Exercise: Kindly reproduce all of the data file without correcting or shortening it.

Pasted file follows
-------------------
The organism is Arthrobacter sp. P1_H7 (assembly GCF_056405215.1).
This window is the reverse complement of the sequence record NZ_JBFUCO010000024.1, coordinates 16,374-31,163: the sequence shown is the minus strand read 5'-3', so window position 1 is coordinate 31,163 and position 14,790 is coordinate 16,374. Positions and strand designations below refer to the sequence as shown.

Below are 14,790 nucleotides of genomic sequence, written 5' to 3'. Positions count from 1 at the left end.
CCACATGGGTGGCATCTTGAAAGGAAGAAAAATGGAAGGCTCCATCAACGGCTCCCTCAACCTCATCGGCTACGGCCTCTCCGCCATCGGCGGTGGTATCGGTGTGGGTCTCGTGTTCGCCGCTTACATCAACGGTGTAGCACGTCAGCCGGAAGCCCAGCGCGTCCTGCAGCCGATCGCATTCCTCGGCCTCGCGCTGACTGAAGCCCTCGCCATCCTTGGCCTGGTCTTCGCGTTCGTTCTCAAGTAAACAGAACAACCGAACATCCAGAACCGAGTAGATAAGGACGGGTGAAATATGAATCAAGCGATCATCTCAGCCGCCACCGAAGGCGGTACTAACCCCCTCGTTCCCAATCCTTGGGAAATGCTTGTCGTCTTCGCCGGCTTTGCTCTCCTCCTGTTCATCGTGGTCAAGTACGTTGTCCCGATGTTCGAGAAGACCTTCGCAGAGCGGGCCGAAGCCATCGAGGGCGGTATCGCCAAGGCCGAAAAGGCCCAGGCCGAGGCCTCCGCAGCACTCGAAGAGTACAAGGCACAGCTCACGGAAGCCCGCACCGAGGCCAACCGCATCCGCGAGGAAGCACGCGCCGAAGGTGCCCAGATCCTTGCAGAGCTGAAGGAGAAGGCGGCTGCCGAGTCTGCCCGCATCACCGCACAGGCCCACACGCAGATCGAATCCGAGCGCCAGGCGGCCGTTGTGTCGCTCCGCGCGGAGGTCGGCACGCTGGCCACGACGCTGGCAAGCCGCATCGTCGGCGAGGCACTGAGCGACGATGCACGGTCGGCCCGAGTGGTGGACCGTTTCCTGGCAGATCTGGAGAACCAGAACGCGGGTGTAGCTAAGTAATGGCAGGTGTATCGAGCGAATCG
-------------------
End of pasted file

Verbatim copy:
The organism is Arthrobacter sp. P1_H7 (assembly GCF_056405215.1).
This window is the reverse complement of the sequence record NZ_JBFUCO010000024.1, coordinates 16,374-31,163: the sequence shown is the minus strand read 5'-3', so window position 1 is coordinate 31,163 and position 14,790 is coordinate 16,374. Positions and strand designations below refer to the sequence as shown.

Below are 14,790 nucleotides of genomic sequence, written 5' to 3'. Positions count from 1 at the left end.
CCACATGGGTGGCATCTTGAAAGGAAGAAAAATGGAAGGCTCCATCAACGGCTCCCTCAACCTCATCGGCTACGGCCTCTCCGCCATCGGCGGTGGTATCGGTGTGGGTCTCGTGTTCGCCGCTTACATCAACGGTGTAGCACGTCAGCCGGAAGCCCAGCGCGTCCTGCAGCCGATCGCATTCCTCGGCCTCGCGCTGACTGAAGCCCTCGCCATCCTTGGCCTGGTCTTCGCGTTCGTTCTCAAGTAAACAGAACAACCGAACATCCAGAACCGAGTAGATAAGGACGGGTGAAATATGAATCAAGCGATCATCTCAGCCGCCACCGAAGGCGGTACTAACCCCCTCGTTCCCAATCCTTGGGAAATGCTTGTCGTCTTCGCCGGCTTTGCTCTCCTCCTGTTCATCGTGGTCAAGTACGTTGTCCCGATGTTCGAGAAGACCTTCGCAGAGCGGGCCGAAGCCATCGAGGGCGGTATCGCCAAGGCCGAAAAGGCCCAGGCCGAGGCCTCCGCAGCACTCGAAGAGTACAAGGCACAGCTCACGGAAGCCCGCACCGAGGCCAACCGCATCCGCGAGGAAGCACGCGCCGAAGGTGCCCAGATCCTTGCAGAGCTGAAGGAGAAGGCGGCTGCCGAGTCTGCCCGCATCACCGCACAGGCCCACACGCAGATCGAATCCGAGCGCCAGGCGGCCGTTGTGTCGCTCCGCGCGGAGGTCGGCACGCTGGCCACGACGCTGGCAAGCCGCATCGTCGGCGAGGCACTGAGCGACGATGCACGGTCGGCCCGAGTGGTGGACCGTTTCCTGGCAGATCTGGAGAACCAGAACGCGGGTGTAGCTAAGTAATGGCAGGTGTATCGAGCGAATCG